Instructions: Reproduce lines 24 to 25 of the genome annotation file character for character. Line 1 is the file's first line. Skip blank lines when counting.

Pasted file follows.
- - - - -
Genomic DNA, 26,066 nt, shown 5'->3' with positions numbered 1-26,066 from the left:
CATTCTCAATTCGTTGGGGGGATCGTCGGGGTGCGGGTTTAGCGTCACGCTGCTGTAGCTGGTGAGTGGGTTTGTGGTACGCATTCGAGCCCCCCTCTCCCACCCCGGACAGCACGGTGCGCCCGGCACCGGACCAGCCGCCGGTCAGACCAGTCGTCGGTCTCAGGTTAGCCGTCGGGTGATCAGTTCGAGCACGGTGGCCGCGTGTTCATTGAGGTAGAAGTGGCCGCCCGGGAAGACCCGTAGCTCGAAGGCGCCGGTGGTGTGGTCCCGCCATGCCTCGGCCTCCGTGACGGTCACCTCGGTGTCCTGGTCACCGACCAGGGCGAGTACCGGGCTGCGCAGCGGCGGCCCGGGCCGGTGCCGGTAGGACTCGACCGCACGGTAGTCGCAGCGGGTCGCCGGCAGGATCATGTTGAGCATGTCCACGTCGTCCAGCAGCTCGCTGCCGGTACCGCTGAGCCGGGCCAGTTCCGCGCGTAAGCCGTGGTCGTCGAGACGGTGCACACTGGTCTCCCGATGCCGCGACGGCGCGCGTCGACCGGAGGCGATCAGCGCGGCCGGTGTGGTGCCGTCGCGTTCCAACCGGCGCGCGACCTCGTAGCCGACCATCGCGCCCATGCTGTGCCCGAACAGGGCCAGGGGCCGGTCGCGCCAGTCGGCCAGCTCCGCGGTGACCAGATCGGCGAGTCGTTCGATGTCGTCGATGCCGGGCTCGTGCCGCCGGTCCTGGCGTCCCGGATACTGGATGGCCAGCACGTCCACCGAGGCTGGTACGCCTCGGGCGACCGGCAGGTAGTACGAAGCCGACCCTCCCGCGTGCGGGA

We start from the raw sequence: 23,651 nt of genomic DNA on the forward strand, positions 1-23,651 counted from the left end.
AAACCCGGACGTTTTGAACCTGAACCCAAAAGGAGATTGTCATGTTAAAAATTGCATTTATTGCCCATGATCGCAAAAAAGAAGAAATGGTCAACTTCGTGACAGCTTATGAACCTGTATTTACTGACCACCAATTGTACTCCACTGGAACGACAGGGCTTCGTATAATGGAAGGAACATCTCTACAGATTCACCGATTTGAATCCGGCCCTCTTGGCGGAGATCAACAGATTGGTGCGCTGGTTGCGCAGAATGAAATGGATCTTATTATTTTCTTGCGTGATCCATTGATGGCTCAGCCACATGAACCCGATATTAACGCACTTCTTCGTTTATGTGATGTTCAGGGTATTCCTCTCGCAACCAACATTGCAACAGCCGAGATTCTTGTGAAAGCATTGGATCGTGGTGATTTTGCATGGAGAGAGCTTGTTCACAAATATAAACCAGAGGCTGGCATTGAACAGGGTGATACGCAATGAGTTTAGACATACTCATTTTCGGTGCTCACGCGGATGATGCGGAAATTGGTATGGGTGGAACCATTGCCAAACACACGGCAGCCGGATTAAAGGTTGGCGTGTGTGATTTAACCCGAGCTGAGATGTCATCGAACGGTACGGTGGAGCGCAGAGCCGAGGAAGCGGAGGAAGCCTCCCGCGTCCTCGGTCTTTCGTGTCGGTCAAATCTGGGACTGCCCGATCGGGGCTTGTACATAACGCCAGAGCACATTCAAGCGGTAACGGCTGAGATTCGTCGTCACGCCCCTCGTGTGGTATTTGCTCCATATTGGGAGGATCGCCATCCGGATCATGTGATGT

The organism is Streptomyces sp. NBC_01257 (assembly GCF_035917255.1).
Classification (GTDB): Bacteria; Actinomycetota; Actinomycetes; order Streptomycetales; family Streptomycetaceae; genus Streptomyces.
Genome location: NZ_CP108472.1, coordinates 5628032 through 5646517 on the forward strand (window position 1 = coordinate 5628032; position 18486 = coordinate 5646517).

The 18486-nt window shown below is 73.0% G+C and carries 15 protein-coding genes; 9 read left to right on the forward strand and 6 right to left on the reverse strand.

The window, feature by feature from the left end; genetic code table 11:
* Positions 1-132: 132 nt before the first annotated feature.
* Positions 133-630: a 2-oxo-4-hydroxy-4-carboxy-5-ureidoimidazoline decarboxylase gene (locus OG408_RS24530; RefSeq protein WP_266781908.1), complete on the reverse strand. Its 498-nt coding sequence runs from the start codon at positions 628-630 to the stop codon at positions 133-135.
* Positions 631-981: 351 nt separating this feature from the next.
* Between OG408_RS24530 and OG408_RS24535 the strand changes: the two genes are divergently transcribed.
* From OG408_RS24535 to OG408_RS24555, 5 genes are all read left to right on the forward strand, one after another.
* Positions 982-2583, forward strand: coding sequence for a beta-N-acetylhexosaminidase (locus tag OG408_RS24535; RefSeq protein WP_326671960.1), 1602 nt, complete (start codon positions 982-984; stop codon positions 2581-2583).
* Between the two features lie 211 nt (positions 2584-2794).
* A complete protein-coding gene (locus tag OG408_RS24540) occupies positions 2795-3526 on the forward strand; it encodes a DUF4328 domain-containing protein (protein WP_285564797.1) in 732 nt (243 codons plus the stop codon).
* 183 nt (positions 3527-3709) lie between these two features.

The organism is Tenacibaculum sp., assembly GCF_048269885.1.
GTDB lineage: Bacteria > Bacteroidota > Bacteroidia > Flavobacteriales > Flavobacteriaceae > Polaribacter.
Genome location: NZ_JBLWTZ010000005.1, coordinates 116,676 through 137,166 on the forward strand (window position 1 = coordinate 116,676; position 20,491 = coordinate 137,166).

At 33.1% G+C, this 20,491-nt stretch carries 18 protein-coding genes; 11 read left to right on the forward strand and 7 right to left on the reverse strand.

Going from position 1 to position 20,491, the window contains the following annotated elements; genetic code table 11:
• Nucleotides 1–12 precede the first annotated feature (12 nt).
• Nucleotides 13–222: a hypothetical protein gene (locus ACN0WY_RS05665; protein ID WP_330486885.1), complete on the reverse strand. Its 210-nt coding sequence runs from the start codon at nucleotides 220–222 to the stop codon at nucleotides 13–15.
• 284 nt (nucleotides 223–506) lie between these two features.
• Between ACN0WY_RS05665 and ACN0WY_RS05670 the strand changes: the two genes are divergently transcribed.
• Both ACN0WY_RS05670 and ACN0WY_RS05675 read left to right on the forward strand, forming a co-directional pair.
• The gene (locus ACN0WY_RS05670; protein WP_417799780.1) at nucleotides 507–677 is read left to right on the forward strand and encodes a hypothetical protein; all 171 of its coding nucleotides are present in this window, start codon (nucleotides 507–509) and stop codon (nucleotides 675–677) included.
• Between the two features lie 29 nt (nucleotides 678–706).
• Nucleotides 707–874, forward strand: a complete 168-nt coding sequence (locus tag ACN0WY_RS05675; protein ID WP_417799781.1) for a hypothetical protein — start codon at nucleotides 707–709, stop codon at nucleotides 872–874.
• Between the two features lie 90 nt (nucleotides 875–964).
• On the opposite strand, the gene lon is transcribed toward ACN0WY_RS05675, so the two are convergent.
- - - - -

• Nucleotides 1–12 precede the first annotated feature (12 nt).
• Nucleotides 13–222: a hypothetical protein gene (locus ACN0WY_RS05665; protein ID WP_330486885.1), complete on the reverse strand. Its 210-nt coding sequence runs from the start codon at nucleotides 220–222 to the stop codon at nucleotides 13–15.